Another area Rogers and Jaffe attribute their success to is around acquisitions and partnerships. Recently, the company acquired William Data Systems and Circle Computer Group, which had software that integrated and added to Syncsort’s own offerings. The company has made it a point to acquire “high-value businesses that are in near-adjacent spaces and that are aligned with that theme, acquiring companies that have technology and talent that would help with that storyline of liberating budgets and liberating data.” In press releases and public statements, Syncsort has talked about crucial partnerships that have bolstered their strategy. Along with partnering with Splunk, which is at the top of their list, they also partner with Cloudera, Hortonworks, MapR, which they say have “all been incredible in terms of supporting [Syncsort] and helping bring [them] to market and giving [them] the street cred” needed in the Hadoop ecosystem that they otherwise would have “lacked by virtue of being an older company.” Another partner that made a significant impact is Dell. They “made a huge bet on Syncsort as the flagship technology on their Hadoop appliance,” and Jaffe notes that “when big existing companies make those types of bets, it’s a signal to the market that this is powerful technology worth taking seriously.”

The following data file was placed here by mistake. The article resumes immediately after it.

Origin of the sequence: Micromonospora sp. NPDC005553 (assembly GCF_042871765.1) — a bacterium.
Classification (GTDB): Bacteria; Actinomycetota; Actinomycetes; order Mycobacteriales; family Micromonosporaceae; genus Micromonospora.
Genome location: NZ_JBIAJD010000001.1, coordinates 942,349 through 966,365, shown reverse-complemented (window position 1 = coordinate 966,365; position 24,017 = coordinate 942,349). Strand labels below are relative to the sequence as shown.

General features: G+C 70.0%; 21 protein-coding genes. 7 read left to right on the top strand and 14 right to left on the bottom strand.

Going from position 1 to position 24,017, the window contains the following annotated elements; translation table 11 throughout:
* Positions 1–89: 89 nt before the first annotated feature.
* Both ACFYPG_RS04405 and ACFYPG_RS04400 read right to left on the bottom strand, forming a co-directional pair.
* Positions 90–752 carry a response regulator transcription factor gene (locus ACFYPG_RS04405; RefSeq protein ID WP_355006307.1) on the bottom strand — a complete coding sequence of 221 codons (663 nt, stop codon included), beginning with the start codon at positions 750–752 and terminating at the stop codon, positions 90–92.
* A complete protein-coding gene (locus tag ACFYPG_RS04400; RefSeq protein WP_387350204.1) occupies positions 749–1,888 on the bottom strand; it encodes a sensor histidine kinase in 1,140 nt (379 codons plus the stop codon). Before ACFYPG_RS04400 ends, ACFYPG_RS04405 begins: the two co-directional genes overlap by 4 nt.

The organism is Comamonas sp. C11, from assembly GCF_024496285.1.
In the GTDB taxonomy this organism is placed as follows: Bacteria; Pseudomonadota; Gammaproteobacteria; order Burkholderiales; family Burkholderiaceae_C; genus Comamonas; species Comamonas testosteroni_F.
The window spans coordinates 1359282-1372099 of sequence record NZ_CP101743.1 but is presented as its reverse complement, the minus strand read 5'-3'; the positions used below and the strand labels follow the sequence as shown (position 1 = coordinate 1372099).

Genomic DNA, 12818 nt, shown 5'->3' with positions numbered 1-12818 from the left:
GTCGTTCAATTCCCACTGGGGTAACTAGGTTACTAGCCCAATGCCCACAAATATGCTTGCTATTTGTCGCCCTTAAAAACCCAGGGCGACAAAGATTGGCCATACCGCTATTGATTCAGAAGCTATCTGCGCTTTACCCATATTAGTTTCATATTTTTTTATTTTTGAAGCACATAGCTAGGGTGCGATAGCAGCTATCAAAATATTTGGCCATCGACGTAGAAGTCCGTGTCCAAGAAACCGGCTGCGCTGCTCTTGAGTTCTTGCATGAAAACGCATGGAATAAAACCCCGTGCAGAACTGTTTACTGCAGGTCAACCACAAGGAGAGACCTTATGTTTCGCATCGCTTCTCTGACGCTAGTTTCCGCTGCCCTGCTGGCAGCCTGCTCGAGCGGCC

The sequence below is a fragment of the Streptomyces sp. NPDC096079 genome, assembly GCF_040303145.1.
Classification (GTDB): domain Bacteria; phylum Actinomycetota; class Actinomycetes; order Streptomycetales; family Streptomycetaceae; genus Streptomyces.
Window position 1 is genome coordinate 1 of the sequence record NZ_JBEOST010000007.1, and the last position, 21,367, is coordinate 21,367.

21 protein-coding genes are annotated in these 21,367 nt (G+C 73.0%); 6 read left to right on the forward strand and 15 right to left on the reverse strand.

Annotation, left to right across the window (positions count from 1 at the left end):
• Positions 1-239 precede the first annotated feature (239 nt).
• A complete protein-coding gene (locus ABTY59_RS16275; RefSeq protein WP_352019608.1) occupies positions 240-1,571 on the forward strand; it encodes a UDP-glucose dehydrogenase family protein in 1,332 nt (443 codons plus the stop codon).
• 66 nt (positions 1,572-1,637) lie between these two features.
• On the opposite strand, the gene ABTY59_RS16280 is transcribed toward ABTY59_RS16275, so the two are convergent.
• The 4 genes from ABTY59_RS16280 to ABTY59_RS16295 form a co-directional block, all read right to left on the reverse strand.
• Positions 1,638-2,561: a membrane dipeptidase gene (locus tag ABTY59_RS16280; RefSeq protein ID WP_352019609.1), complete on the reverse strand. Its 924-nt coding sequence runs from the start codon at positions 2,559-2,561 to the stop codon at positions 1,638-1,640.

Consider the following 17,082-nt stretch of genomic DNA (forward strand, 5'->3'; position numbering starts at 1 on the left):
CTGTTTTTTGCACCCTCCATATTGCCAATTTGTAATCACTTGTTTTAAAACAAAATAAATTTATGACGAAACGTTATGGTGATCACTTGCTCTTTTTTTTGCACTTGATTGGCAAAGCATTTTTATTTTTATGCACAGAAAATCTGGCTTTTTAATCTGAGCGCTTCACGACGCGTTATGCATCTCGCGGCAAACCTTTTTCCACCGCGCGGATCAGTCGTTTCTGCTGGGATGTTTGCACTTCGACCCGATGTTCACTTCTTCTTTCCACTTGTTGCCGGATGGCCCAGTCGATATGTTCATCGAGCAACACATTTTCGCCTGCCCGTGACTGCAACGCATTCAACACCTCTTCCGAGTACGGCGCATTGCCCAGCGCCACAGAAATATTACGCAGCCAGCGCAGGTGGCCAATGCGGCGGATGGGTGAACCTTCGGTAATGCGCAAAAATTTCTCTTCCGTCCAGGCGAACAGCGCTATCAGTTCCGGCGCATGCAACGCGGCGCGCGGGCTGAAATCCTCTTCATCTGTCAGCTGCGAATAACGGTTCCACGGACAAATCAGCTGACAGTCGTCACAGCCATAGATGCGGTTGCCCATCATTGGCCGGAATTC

Changing peoples’ thinking and essentially getting them to replace previous notions of a company’s brand and products can be a difficult task, and being successful takes a lot of things going right with focused efforts. Jaffe sees his company as having made a remarkable transformation. “When people see that you are acquiring really interesting tech and bringing it to market and you do good marketing around it and you show up at all the right conferences and you have a strategy around it, people take notice and it changes the perception of the company from being one that still makes incredible sorting software to one that now has a whole portfolio of really interesting big data assets.”
Charting the Path to Big Data and Opportunity in 2016
What’s up next for a company operating in the hugely important data space? Big iron to big data – meaning taking complexity out of the process of accessing data, while being cost-effective and ensuring security and compliance needs are met. Jaffe notes that “it’s broader than what we tackle today, and we want to be able to put a better definition around the set of challenges enterprises face in charting a path of big iron to big data.”